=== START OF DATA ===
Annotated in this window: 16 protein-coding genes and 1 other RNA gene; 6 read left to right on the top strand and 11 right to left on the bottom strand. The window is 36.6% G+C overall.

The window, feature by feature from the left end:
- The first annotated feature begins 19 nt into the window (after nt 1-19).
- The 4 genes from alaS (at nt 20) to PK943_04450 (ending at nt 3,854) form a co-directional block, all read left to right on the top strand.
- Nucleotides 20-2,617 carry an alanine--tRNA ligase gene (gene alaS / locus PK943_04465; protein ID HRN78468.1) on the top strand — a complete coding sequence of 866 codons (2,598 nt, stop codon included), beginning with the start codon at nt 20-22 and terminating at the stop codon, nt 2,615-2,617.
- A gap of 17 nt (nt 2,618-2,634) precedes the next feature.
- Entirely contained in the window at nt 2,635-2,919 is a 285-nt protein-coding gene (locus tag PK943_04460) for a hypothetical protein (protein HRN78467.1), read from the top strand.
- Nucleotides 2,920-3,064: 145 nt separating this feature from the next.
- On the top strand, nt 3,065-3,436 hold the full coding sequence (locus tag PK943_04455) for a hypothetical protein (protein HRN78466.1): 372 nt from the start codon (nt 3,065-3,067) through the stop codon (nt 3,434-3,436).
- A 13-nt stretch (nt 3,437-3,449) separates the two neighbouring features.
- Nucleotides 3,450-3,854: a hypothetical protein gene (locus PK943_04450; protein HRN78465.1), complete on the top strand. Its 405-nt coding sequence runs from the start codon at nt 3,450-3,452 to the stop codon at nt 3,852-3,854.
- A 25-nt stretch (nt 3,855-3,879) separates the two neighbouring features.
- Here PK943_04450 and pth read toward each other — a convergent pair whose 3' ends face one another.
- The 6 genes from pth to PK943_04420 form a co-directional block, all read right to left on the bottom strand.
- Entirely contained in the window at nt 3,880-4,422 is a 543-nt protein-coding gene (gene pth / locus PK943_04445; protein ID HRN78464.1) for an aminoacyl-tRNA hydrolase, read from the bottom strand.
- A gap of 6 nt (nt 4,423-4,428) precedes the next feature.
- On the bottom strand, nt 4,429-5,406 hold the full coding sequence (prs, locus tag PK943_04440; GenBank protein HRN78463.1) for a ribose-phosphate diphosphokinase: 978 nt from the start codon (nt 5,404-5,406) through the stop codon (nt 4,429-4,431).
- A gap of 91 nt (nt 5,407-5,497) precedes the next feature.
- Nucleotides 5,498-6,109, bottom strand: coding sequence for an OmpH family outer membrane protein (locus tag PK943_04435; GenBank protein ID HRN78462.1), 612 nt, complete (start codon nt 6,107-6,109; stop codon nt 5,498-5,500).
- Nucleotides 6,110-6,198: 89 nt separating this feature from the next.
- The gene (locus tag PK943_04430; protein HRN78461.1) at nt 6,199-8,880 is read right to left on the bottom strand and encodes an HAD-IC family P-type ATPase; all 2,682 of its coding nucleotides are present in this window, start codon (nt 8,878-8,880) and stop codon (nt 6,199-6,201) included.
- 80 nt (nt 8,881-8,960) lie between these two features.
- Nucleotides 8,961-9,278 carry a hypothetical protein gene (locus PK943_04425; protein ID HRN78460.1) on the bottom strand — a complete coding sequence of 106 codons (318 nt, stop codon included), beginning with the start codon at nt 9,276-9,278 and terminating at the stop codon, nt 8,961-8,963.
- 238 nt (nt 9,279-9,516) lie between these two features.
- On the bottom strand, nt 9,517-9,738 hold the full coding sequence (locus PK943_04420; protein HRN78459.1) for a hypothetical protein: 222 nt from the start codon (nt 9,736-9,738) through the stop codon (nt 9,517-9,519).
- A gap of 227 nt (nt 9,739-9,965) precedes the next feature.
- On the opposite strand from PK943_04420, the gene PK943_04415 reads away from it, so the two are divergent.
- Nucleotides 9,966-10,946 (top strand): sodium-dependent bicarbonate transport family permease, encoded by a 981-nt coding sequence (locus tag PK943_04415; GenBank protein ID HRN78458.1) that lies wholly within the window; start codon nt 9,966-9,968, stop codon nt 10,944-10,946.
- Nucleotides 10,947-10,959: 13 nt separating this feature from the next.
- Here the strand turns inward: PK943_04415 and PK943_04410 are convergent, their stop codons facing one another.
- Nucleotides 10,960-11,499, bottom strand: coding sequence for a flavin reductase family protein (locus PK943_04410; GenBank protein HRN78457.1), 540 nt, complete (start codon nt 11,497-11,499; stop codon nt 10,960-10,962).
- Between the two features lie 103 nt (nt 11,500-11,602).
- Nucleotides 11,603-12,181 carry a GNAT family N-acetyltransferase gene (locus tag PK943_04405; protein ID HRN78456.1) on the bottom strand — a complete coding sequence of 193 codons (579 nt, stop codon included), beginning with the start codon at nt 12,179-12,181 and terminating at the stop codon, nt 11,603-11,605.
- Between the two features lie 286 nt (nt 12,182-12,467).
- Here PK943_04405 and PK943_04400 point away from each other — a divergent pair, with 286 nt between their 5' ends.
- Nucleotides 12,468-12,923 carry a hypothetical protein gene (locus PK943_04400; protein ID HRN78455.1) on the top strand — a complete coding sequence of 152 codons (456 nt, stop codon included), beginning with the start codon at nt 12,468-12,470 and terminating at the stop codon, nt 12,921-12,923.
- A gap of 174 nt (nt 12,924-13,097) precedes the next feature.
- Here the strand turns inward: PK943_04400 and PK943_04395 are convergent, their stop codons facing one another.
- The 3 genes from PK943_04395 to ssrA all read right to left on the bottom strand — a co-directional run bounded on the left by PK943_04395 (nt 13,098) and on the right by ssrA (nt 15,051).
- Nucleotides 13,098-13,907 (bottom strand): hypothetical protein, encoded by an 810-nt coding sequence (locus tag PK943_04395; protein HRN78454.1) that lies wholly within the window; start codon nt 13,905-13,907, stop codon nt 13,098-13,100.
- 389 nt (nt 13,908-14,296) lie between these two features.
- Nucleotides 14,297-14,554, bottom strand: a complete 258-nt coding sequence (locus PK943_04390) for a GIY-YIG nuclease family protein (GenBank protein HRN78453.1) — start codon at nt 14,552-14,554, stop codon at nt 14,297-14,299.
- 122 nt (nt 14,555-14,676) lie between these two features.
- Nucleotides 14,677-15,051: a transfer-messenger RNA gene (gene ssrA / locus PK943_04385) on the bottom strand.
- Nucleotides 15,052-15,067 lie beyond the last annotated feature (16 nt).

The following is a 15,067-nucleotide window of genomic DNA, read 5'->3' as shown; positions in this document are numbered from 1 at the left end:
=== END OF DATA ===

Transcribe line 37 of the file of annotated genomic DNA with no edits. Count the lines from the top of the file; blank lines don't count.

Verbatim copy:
- A gap of 174 nt (nt 12,924-13,097) precedes the next feature.